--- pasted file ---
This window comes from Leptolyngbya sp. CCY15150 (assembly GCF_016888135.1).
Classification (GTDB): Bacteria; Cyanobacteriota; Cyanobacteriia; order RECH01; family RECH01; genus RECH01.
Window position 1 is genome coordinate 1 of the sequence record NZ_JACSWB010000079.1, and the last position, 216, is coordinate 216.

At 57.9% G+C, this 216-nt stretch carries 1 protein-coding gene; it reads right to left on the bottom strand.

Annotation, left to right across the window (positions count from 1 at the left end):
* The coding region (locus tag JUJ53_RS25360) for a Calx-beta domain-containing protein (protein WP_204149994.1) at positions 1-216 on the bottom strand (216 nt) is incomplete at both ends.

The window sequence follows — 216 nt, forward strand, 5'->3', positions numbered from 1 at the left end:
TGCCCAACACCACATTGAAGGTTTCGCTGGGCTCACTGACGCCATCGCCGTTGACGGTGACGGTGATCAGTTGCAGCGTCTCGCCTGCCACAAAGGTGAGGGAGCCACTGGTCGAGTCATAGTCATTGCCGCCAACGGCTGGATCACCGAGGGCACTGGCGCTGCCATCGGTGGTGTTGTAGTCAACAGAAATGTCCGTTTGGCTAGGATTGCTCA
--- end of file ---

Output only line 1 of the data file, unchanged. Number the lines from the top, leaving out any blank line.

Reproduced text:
This window comes from Leptolyngbya sp. CCY15150 (assembly GCF_016888135.1).